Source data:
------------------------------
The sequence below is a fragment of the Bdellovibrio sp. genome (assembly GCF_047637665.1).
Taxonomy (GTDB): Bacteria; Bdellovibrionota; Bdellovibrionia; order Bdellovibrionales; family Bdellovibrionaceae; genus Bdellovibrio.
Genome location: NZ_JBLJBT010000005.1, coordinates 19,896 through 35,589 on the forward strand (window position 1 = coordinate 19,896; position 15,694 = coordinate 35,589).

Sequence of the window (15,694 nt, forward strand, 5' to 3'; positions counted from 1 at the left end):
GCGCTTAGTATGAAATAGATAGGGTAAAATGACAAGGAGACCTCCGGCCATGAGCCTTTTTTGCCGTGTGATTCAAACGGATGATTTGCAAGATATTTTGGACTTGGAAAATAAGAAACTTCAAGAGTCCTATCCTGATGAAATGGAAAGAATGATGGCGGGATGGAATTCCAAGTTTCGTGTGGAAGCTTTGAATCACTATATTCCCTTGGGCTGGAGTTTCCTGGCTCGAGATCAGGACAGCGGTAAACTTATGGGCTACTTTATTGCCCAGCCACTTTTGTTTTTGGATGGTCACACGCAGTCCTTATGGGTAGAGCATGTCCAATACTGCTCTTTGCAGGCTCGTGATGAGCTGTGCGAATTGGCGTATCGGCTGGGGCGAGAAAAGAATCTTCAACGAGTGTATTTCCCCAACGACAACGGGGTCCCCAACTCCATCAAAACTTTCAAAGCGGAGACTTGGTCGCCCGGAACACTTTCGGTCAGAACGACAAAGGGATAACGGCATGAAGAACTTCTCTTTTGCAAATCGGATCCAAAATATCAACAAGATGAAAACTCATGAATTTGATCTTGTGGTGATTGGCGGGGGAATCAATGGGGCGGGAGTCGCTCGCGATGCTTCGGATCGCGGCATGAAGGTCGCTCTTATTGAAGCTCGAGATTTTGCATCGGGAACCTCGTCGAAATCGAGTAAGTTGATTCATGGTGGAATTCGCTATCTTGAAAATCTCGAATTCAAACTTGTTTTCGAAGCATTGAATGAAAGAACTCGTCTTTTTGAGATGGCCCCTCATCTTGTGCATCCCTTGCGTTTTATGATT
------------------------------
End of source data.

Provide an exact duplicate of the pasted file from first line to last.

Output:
The sequence below is a fragment of the Bdellovibrio sp. genome (assembly GCF_047637665.1).
Taxonomy (GTDB): Bacteria; Bdellovibrionota; Bdellovibrionia; order Bdellovibrionales; family Bdellovibrionaceae; genus Bdellovibrio.
Genome location: NZ_JBLJBT010000005.1, coordinates 19,896 through 35,589 on the forward strand (window position 1 = coordinate 19,896; position 15,694 = coordinate 35,589).

Sequence of the window (15,694 nt, forward strand, 5' to 3'; positions counted from 1 at the left end):
GCGCTTAGTATGAAATAGATAGGGTAAAATGACAAGGAGACCTCCGGCCATGAGCCTTTTTTGCCGTGTGATTCAAACGGATGATTTGCAAGATATTTTGGACTTGGAAAATAAGAAACTTCAAGAGTCCTATCCTGATGAAATGGAAAGAATGATGGCGGGATGGAATTCCAAGTTTCGTGTGGAAGCTTTGAATCACTATATTCCCTTGGGCTGGAGTTTCCTGGCTCGAGATCAGGACAGCGGTAAACTTATGGGCTACTTTATTGCCCAGCCACTTTTGTTTTTGGATGGTCACACGCAGTCCTTATGGGTAGAGCATGTCCAATACTGCTCTTTGCAGGCTCGTGATGAGCTGTGCGAATTGGCGTATCGGCTGGGGCGAGAAAAGAATCTTCAACGAGTGTATTTCCCCAACGACAACGGGGTCCCCAACTCCATCAAAACTTTCAAAGCGGAGACTTGGTCGCCCGGAACACTTTCGGTCAGAACGACAAAGGGATAACGGCATGAAGAACTTCTCTTTTGCAAATCGGATCCAAAATATCAACAAGATGAAAACTCATGAATTTGATCTTGTGGTGATTGGCGGGGGAATCAATGGGGCGGGAGTCGCTCGCGATGCTTCGGATCGCGGCATGAAGGTCGCTCTTATTGAAGCTCGAGATTTTGCATCGGGAACCTCGTCGAAATCGAGTAAGTTGATTCATGGTGGAATTCGCTATCTTGAAAATCTCGAATTCAAACTTGTTTTCGAAGCATTGAATGAAAGAACTCGTCTTTTTGAGATGGCCCCTCATCTTGTGCATCCCTTGCGTTTTATGATT